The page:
Credit: Photographed remotely by Earl Carter

Zucchini paste with toasted nori and capers

David Moyle is a chef. He is a food editor of The Saturday Paper.

Credit: Photographed remotely by Earl Carter

At the moment, many home veggie gardeners are experiencing a glut of zucchinis, squash and other vining vegetables. Even just one or two plants can produce a massive quantity. Fortunately most will be picked as flowers or as young and tender fruit, and can be used to complement salads or eaten raw. But once zucchinis and squash grow bigger and a bit gnarly they can become waterlogged and a little sinewy. The default cooking treatment for our less desirable vegetables is to add stock and cook them with other veggies until we are left with a broth. But not everything needs to become soup. With a little heat and some cooking time, larger zucchinis can be delicious.

Zucchinis aside, the real heroes of this recipe are the capers, which are added at the end. A hardy shrub, caper plants seem to thrive in harsh environments, growing out of cracks in rocks or in arid conditions. We use the leaf and the berry as an ingredient, but the part we use most is actually the bud of a flower. Traditionally, once these buds are at their peak they are lightly salted to allow fermentation before they are more heavily salted to make them shelf stable. The more common commercial practice is to just store them straight into a brine.

I once witnessed caper production in the Aeolian Islands north of Sicily. It was an arduous but beautiful process that involved hand-harvesting flower buds from decades-old shrubs at ankle height before hand-grading and fermenting them. The islands have a strong history of caper production and the cliffs around the various harbours are pockmarked with caves dug out to store capers before their export to mainland Italy and elsewhere.

Since seeing their production, I now divide capers into two recipe camps. One to blend through sauces and fry in butter, the other to embellish other ingredients in order to enjoy the quality that comes from these expensive little buds.

  • 1kg mixed overgrown zucchini/squash
  • 200ml olive oil
  • 1 clove garlic, peeled and chopped
  • 2 shallots, peeled and chopped
  • 1 tsp chopped preserved lemon
  • 2 sprigs marjoram
  • 3 sheets toasted nori
  • 30g capers
  1. Cut the zucchini into two-centimetre rounds and place into a heavy-based pot with the olive oil, garlic and shallots. Cook over a low heat, stirring regularly. (The zucchini will start to break down after about 20 minutes so continue to stir to break up the structure of the skins.)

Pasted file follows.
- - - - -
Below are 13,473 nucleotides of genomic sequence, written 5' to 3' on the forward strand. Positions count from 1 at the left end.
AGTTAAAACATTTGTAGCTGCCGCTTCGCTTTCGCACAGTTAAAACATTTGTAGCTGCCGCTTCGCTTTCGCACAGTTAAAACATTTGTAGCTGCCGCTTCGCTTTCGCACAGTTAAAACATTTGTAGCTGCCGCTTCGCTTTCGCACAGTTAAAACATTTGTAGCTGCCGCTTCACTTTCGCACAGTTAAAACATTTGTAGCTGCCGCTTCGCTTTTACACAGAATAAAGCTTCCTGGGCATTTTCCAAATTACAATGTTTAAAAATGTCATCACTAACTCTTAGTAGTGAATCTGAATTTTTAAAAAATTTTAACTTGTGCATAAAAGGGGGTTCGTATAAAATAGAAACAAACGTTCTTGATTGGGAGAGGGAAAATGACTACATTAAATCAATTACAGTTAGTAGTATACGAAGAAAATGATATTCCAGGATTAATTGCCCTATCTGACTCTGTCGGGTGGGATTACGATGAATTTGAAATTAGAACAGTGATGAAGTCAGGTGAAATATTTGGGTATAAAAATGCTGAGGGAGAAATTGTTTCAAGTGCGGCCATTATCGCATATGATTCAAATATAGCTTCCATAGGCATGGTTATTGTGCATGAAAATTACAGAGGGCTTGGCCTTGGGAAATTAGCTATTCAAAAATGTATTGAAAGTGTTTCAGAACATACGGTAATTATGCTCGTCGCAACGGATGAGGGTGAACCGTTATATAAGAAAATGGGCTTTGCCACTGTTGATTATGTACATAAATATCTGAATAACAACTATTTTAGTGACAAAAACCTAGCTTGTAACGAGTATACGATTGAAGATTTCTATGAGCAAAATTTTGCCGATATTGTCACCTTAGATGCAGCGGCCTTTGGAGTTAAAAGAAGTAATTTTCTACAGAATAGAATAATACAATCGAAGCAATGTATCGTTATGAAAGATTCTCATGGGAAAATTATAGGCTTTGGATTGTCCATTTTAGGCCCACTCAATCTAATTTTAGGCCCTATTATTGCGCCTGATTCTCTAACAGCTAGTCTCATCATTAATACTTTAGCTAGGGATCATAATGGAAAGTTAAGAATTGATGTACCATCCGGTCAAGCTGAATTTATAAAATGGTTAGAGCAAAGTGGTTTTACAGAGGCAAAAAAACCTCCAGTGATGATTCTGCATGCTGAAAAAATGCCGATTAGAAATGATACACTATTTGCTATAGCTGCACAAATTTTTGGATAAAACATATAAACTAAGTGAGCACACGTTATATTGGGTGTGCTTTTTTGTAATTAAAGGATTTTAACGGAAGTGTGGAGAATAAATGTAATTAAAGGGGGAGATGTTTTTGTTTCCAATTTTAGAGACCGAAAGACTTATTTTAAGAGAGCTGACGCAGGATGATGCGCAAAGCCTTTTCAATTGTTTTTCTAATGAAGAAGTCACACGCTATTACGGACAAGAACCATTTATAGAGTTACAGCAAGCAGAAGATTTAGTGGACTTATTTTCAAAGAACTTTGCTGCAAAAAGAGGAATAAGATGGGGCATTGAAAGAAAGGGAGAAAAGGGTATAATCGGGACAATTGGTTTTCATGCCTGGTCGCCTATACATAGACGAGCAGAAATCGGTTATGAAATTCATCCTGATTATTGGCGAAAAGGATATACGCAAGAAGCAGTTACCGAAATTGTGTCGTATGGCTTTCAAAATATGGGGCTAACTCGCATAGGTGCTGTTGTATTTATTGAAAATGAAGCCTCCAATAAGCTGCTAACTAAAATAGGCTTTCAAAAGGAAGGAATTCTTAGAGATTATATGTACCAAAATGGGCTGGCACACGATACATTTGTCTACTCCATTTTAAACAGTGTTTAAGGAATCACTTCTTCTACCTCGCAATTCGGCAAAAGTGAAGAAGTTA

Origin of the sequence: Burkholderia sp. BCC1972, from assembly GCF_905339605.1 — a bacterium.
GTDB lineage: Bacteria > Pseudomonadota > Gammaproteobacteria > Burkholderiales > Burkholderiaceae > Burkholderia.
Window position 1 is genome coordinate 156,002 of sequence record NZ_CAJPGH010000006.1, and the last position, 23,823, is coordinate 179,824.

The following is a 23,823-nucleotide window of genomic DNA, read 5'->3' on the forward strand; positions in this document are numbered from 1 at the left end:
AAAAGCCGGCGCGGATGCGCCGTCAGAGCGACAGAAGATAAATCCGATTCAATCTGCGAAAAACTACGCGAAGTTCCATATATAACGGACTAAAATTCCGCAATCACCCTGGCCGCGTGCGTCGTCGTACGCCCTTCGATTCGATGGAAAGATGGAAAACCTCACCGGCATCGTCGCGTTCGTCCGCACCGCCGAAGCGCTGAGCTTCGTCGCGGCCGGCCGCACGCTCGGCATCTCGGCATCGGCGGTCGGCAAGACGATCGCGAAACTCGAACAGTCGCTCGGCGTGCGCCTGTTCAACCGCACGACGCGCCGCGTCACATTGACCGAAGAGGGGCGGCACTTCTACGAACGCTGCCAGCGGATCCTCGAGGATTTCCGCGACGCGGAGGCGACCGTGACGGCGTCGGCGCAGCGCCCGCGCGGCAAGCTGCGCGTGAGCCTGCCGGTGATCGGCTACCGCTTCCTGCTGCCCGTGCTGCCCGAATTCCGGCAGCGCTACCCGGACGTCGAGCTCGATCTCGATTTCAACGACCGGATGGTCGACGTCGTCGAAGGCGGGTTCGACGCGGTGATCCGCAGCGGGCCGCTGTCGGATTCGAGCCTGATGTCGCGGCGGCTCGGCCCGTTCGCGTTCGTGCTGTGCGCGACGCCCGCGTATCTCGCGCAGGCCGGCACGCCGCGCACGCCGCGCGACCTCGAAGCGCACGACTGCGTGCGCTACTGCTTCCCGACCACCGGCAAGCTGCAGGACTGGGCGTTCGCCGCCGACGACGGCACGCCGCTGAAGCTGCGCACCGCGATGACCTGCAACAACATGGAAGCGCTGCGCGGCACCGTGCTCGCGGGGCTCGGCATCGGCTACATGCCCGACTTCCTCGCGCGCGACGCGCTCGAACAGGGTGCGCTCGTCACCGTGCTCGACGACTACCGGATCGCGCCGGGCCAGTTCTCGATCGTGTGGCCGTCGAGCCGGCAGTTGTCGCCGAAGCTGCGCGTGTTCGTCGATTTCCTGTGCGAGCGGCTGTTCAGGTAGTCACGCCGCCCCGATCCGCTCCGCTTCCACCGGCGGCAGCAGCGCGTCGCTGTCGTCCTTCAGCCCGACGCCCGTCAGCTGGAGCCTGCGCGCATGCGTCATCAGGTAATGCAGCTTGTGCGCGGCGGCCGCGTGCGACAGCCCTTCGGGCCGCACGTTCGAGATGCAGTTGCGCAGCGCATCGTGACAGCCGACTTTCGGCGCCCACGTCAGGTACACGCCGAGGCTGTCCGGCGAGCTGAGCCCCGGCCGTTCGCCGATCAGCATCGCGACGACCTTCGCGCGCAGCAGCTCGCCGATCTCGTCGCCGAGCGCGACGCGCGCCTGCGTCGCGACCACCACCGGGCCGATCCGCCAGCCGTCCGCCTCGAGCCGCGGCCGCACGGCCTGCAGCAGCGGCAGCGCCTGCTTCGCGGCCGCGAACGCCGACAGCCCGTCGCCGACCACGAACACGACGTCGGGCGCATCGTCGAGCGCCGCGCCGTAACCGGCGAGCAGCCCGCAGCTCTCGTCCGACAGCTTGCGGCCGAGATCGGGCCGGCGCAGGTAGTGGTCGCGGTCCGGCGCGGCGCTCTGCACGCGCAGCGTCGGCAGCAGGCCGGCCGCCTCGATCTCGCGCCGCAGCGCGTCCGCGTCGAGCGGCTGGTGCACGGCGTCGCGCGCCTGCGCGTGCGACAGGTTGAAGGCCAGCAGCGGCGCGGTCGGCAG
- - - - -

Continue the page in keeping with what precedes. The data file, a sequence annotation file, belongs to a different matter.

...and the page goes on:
2. Once the zucchini is mostly broken down, or after 20 minutes, add the preserved lemon and the leaves from the marjoram. By this stage the olive oil should be starting to show more as the moisture evaporates from the zucchini. Adjust the seasoning and let the paste cool.
  3. To serve, gently wave the nori over an open flame for a few seconds. Alternatively, place it in a hot oven for 10 seconds. Use scissors or a very sharp knife to shred the sheets into fine strips. Place the paste in a serving bowl and top with the capers, then the toasted nori.
  4. This paste can be covered in oil and stored in the fridge for up to two weeks. It is great as a bruschetta, or I love to serve it underneath very finely sliced raw fish in a carpaccio style.

This article was first published in the print edition of The Saturday Paper on January 23, 2021 as "On the plus side".

For almost a decade, The Saturday Paper has published Australia’s leading writers and thinkers. We have pursued stories that are ignored elsewhere, covering them with sensitivity and depth. We have done this on refugee policy, on government integrity, on robo-debt, on aged care, on climate change, on the pandemic.

All our journalism is fiercely independent. It relies on the support of readers. By subscribing to The Saturday Paper, you are ensuring that we can continue to produce essential, issue-defining coverage, to dig out stories that take time, to doggedly hold to account politicians and the political class.

There are very few titles that have the freedom and the space to produce journalism like this. In a country with a concentration of media ownership unlike anything else in the world, it is vitally important. Your subscription helps make it possible.

Select your digital subscription

Month selector

Use your Google account to create your subscription